This tree above, will eventually smother and die- the roots need to breathe and be close to the surface of the earth.... Please don't do this....it would be like you wearing a stone turtle neck... 

And how can the tree below spread its roots with all this wrapped around it? choking it - where will its roots go but around in a circle...

Please Don't Do This Either...!!


Be careful when you take the bare-root tree from its package so you don't damage any of the small roots, .  Cut any broken or torn roots with clean pruners.

Fill a bucket with water and leave the tree soaking for a half day - especially if the weather is hot. The roots will dry out quickly and put the tree into shock. As you would for the B&B tree, dig the hole larger than the tree’s root; but not too deep. Remember that the flare where the trunk meets the root should not be buried.  Make the hole wider - like a saucer - so the roots will have room to spread sideways.

Spread the roots out horizontally and place them on a small mound of soil so the base is supported by the earth beneath. Begin to back-fill with the soil you removed from the hole, pressing the soil down firmly but gently being careful not to compact the soil. 


Remove the pot and carefully shake or wash off the soil around the roots. 

If the tree’s root ball is matted and thick with roots and the soil does not come off easily, plunge it into a bucket of water to loosen the soil.  This way you can check to see if the roots encircle the pot, are tangled or kinked.

If it is severely pot-bound, take clean pruners or a sharp knife and slit up the sides of the root ball - this will encourage other roots to grow outward. Make lots of slits up the sides of the hardened mass and try to pull out the bottom edge as much as you can.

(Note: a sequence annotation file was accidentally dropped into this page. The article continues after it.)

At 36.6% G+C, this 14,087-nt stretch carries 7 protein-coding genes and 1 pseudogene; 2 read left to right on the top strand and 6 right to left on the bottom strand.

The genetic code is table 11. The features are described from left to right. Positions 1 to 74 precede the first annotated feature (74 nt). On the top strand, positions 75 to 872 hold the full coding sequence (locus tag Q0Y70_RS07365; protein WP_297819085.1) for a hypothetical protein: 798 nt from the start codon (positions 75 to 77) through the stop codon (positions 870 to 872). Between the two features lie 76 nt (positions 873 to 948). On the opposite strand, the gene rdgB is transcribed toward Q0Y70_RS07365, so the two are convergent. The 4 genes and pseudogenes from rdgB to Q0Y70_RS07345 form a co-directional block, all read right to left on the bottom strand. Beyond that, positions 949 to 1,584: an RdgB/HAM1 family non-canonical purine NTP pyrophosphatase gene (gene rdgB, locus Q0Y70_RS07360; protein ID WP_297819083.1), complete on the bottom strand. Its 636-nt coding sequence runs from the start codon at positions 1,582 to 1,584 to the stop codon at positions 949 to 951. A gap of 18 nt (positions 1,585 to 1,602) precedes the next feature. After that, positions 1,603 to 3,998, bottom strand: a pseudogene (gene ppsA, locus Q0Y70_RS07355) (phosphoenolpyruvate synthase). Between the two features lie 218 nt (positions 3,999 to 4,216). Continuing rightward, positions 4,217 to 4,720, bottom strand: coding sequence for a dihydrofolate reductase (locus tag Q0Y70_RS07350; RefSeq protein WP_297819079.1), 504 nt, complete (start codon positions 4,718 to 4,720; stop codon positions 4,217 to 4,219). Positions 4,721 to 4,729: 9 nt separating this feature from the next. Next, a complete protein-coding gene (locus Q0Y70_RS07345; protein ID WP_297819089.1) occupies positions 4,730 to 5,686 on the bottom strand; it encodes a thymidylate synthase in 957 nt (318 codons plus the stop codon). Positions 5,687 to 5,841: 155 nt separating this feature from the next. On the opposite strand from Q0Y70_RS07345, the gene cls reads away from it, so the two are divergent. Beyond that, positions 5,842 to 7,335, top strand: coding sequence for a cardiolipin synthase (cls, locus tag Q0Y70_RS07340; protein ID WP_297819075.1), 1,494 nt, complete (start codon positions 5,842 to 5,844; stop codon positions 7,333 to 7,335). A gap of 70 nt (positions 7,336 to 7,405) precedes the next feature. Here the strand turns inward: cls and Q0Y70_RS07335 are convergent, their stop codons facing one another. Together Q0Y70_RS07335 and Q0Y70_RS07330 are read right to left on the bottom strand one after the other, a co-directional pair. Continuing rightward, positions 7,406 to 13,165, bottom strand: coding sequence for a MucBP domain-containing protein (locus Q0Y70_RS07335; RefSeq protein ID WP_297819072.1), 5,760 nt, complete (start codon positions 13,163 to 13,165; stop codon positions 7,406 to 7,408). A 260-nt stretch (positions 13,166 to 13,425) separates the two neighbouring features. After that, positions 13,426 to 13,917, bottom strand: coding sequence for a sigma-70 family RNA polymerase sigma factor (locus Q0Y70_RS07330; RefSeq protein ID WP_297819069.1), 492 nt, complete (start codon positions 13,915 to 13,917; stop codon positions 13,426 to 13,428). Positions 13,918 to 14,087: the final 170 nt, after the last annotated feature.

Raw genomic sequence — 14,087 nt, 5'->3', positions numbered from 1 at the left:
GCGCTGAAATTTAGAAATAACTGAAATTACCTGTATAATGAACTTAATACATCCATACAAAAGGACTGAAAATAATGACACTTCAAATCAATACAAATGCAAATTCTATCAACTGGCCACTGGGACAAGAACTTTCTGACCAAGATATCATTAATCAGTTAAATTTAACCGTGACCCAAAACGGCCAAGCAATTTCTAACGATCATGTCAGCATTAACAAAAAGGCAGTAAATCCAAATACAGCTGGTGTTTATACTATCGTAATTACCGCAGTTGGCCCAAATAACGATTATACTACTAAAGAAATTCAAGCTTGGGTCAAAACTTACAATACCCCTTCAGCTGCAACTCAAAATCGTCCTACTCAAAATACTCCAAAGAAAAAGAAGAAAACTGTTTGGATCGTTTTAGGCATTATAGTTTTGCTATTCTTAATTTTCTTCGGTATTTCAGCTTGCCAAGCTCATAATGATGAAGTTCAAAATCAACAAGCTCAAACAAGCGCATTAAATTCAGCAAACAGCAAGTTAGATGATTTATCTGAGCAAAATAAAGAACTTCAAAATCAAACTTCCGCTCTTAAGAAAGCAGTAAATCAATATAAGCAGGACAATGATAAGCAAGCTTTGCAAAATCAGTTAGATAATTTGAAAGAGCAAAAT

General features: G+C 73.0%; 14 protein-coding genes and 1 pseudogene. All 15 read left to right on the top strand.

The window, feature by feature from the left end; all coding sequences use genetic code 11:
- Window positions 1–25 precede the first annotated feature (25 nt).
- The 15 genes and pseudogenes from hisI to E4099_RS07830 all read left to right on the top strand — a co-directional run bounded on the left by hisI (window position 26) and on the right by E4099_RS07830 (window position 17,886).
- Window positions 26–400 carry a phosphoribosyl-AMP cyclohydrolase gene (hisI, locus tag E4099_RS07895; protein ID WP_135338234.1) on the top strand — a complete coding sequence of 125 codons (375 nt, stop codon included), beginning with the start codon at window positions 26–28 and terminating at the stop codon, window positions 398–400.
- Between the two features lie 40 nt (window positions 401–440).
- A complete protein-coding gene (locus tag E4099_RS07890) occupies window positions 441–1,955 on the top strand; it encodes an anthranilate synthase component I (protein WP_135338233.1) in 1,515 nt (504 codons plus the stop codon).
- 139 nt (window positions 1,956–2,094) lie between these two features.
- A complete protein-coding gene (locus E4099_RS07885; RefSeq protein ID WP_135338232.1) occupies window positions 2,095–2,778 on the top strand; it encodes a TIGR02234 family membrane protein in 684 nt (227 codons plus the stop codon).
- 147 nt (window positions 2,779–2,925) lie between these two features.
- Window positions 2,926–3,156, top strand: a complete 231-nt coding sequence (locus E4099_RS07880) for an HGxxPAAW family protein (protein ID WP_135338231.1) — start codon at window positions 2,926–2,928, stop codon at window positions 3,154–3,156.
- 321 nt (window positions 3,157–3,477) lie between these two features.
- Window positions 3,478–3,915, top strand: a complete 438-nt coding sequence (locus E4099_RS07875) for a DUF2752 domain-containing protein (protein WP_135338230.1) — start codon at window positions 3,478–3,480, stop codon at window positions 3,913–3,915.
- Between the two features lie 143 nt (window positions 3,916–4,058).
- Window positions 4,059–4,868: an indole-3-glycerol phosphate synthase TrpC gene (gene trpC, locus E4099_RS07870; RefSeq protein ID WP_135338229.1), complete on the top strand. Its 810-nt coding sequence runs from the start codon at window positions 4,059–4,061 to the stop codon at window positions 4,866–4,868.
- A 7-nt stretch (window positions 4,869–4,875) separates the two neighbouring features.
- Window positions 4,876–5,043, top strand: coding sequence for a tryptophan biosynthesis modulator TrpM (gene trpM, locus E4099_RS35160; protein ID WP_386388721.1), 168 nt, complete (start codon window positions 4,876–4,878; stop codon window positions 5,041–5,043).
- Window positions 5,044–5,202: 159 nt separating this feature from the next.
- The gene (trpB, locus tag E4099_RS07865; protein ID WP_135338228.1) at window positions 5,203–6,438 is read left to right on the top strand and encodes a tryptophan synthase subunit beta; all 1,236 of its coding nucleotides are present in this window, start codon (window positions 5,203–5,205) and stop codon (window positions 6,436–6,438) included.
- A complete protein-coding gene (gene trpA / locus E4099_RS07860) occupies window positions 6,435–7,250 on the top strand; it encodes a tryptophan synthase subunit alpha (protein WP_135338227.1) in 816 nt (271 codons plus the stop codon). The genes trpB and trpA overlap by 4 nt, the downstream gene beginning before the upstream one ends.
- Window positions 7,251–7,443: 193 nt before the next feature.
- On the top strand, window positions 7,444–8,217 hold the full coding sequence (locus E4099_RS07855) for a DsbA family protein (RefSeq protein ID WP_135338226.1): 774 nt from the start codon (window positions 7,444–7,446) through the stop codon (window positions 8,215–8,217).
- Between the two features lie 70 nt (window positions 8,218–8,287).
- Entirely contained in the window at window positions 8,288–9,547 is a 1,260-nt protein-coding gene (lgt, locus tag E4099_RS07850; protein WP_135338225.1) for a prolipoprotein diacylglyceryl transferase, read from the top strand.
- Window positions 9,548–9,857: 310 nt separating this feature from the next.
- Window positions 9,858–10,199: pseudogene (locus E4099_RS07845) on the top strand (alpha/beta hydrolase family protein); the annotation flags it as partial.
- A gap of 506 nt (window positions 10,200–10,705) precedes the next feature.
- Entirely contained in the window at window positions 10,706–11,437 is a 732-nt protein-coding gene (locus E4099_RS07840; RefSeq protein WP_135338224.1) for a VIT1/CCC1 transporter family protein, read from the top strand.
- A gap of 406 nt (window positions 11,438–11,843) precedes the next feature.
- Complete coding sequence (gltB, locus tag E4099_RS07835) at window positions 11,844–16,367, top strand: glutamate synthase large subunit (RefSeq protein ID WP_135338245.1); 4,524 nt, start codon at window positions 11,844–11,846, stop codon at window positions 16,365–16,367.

Dig the hole the way you would for B&B, or bare-root trees. Plant the tree so the flare is just above the top of the soil. 

Place the tree in the centre of the hole and back fill with the soil you dug out of the hole. Water well but don't flood.



Like I said in my note above, there is no need to amend the soil as you plant, unless you know for sure the soil is lacking specific nutrients or in a new construction site.  

Remember the roots need to take in nutrients from the surrounding soil and if you amend the soil around the roots, while the soil beyond the hole is very different, the roots will stay encircled and not extend beyond the new soil and become a tangled mess.

Tamp it down gently to get rid of air pockets, but not so hard that it is compacted which makes it difficult for the nutrients to pass through the soil to the tiny root hairs.

No need to fertilize.

Build an earth dam or ridge around the tree to keep the water from flowing away.

Water well and often. At least twice a week for the first month and keep the earth moist (but not soaking wet) You could leave your hose on trickle for 45 minutes every 2 days for the first week... then twice a week for a week, then once a week.... but more if it is hot and dry.


Use 3 -4 inches (8+ cm)  of shredded or wood chips in around the tree. Shredded bark will not repel water like those large bark chips or synthetic mulches.